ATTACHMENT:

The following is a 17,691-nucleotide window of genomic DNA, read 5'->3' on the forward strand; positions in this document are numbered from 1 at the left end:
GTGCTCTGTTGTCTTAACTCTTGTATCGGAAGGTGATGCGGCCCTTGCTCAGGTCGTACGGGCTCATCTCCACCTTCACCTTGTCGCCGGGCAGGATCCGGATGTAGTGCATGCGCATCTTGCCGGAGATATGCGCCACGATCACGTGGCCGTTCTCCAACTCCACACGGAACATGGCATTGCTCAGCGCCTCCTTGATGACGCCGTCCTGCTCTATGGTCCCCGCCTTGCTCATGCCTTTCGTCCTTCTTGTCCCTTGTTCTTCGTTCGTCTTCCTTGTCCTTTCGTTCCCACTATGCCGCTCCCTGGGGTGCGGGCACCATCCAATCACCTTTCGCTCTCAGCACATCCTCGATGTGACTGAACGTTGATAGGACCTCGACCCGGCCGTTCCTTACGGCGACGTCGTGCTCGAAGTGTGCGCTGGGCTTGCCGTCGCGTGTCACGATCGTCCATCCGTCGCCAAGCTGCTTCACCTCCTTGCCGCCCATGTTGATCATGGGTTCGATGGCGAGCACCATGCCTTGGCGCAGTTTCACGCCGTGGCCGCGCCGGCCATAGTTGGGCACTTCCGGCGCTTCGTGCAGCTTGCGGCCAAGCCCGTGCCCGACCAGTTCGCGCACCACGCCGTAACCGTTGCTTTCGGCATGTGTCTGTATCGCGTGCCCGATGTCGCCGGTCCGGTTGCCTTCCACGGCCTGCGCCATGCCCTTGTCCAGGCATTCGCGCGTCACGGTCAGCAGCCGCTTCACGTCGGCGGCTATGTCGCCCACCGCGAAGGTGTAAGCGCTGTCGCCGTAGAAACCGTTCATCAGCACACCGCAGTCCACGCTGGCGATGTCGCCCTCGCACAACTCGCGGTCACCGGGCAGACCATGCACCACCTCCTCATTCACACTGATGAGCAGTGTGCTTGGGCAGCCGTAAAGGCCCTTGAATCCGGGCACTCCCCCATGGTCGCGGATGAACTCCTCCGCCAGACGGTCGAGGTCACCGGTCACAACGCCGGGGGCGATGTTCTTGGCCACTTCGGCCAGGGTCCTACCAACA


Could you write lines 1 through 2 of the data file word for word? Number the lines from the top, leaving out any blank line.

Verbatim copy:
The following is a 17,691-nucleotide window of genomic DNA, read 5'->3' on the forward strand; positions in this document are numbered from 1 at the left end:
GTGCTCTGTTGTCTTAACTCTTGTATCGGAAGGTGATGCGGCCCTTGCTCAGGTCGTACGGGCTCATCTCCACCTTCACCTTGTCGCCGGGCAGGATCCGGATGTAGTGCATGCGCATCTTGCCGGAGATATGCGCCACGATCACGTGGCCGTTCTCCAACTCCACACGGAACATGGCATTGCTCAGCGCCTCCTTGATGACGCCGTCCTGCTCTATGGTCCCCGCCTTGCTCATGCCTTTCGTCCTTCTTGTCCCTTGTTCTTCGTTCGTCTTCCTTGTCCTTTCGTTCCCACTATGCCGCTCCCTGGGGTGCGGGCACCATCCAATCACCTTTCGCTCTCAGCACATCCTCGATGTGACTGAACGTTGATAGGACCTCGACCCGGCCGTTCCTTACGGCGACGTCGTGCTCGAAGTGTGCGCTGGGCTTGCCGTCGCGTGTCACGATCGTCCATCCGTCGCCAAGCTGCTTCACCTCCTTGCCGCCCATGTTGATCATGGGTTCGATGGCGAGCACCATGCCTTGGCGCAGTTTCACGCCGTGGCCGCGCCGGCCATAGTTGGGCACTTCCGGCGCTTCGTGCAGCTTGCGGCCAAGCCCGTGCCCGACCAGTTCGCGCACCACGCCGTAACCGTTGCTTTCGGCATGTGTCTGTATCGCGTGCCCGATGTCGCCGGTCCGGTTGCCTTCCACGGCCTGCGCCATGCCCTTGTCCAGGCATTCGCGCGTCACGGTCAGCAGCCGCTTCACGTCGGCGGCTATGTCGCCCACCGCGAAGGTGTAAGCGCTGTCGCCGTAGAAACCGTTCATCAGCACACCGCAGTCCACGCTGGCGATGTCGCCCTCGCACAACTCGCGGTCACCGGGCAGACCATGCACCACCTCCTCATTCACACTGATGAGCAGTGTGCTTGGGCAGCCGTAAAGGCCCTTGAATCCGGGCACTCCCCCATGGTCGCGGATGAACTCCTCCGCCAGACGGTCGAGGTCACCGGTCACAACGCCGGGGGCGATGTTCTTGGCCACTTCGGCCAGGGTCCTACCAACA